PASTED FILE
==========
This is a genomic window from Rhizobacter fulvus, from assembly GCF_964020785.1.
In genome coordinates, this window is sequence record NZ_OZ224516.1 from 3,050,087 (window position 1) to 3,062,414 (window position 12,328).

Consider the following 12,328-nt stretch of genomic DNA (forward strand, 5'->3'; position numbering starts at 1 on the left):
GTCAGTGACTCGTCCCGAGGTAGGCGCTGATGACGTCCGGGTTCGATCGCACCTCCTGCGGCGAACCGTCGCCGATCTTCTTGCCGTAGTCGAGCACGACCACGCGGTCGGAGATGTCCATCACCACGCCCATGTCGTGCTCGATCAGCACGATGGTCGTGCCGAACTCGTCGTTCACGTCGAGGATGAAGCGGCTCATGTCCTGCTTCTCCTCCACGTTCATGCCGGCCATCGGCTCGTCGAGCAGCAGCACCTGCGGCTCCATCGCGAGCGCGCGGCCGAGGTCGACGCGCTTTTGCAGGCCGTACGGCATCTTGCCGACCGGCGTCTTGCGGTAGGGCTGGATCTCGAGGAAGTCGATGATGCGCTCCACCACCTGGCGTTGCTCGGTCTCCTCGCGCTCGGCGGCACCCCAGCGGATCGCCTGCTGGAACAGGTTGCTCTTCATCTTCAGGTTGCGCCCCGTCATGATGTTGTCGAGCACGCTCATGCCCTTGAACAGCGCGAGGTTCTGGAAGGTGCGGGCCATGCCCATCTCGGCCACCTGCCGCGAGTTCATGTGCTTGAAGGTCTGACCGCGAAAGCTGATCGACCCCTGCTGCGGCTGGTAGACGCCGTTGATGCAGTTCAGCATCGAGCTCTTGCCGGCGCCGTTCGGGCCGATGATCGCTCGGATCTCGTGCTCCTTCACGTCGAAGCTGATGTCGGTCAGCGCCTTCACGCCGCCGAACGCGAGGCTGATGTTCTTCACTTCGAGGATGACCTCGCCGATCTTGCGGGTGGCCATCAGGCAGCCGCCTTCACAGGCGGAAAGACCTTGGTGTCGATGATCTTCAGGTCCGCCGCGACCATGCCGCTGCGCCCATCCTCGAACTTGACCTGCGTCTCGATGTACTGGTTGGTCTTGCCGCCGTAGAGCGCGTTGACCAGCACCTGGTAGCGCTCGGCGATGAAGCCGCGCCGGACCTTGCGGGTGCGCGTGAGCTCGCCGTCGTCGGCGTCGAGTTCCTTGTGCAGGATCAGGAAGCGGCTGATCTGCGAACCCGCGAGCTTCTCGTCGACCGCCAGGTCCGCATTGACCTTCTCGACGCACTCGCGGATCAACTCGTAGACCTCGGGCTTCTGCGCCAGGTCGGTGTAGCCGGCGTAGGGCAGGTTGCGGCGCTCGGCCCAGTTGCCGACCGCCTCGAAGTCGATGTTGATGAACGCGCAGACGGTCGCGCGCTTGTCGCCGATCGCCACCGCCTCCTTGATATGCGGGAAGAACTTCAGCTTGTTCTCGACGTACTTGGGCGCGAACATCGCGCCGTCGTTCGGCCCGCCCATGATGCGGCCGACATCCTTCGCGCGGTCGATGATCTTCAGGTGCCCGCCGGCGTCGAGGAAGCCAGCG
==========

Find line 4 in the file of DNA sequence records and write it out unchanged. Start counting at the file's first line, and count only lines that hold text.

GTCAGTGACTCGTCCCGAGGTAGGCGCTGATGACGTCCGGGTTCGATCGCACCTCCTGCGGCGAACCGTCGCCGATCTTCTTGCCGTAGTCGAGCACGACCACGCGGTCGGAGATGTCCATCACCACGCCCATGTCGTGCTCGATCAGCACGATGGTCGTGCCGAACTCGTCGTTCACGTCGAGGATGAAGCGGCTCATGTCCTGCTTCTCCTCCACGTTCATGCCGGCCATCGGCTCGTCGAGCAGCAGCACCTGCGGCTCCATCGCGAGCGCGCGGCCGAGGTCGACGCGCTTTTGCAGGCCGTACGGCATCTTGCCGACCGGCGTCTTGCGGTAGGGCTGGATCTCGAGGAAGTCGATGATGCGCTCCACCACCTGGCGTTGCTCGGTCTCCTCGCGCTCGGCGGCACCCCAGCGGATCGCCTGCTGGAACAGGTTGCTCTTCATCTTCAGGTTGCGCCCCGTCATGATGTTGTCGAGCACGCTCATGCCCTTGAACAGCGCGAGGTTCTGGAAGGTGCGGGCCATGCCCATCTCGGCCACCTGCCGCGAGTTCATGTGCTTGAAGGTCTGACCGCGAAAGCTGATCGACCCCTGCTGCGGCTGGTAGACGCCGTTGATGCAGTTCAGCATCGAGCTCTTGCCGGCGCCGTTCGGGCCGATGATCGCTCGGATCTCGTGCTCCTTCACGTCGAAGCTGATGTCGGTCAGCGCCTTCACGCCGCCGAACGCGAGGCTGATGTTCTTCACTTCGAGGATGACCTCGCCGATCTTGCGGGTGGCCATCAGGCAGCCGCCTTCACAGGCGGAAAGACCTTGGTGTCGATGATCTTCAGGTCCGCCGCGACCATGCCGCTGCGCCCATCCTCGAACTTGACCTGCGTCTCGATGTACTGGTTGGTCTTGCCGCCGTAGAGCGCGTTGACCAGCACCTGGTAGCGCTCGGCGATGAAGCCGCGCCGGACCTTGCGGGTGCGCGTGAGCTCGCCGTCGTCGGCGTCGAGTTCCTTGTGCAGGATCAGGAAGCGGCTGATCTGCGAACCCGCGAGCTTCTCGTCGACCGCCAGGTCCGCATTGACCTTCTCGACGCACTCGCGGATCAACTCGTAGACCTCGGGCTTCTGCGCCAGGTCGGTGTAGCCGGCGTAGGGCAGGTTGCGGCGCTCGGCCCAGTTGCCGACCGCCTCGAAGTCGATGTTGATGAACGCGCAGACGGTCGCGCGCTTGTCGCCGATCGCCACCGCCTCCTTGATATGCGGGAAGAACTTCAGCTTGTTCTCGACGTACTTGGGCGCGAACATCGCGCCGTCGTTCGGCCCGCCCATGATGCGGCCGACATCCTTCGCGCGGTCGATGATCTTCAGGTGCCCGCCGGCGTCGAGGAAGCCAGCG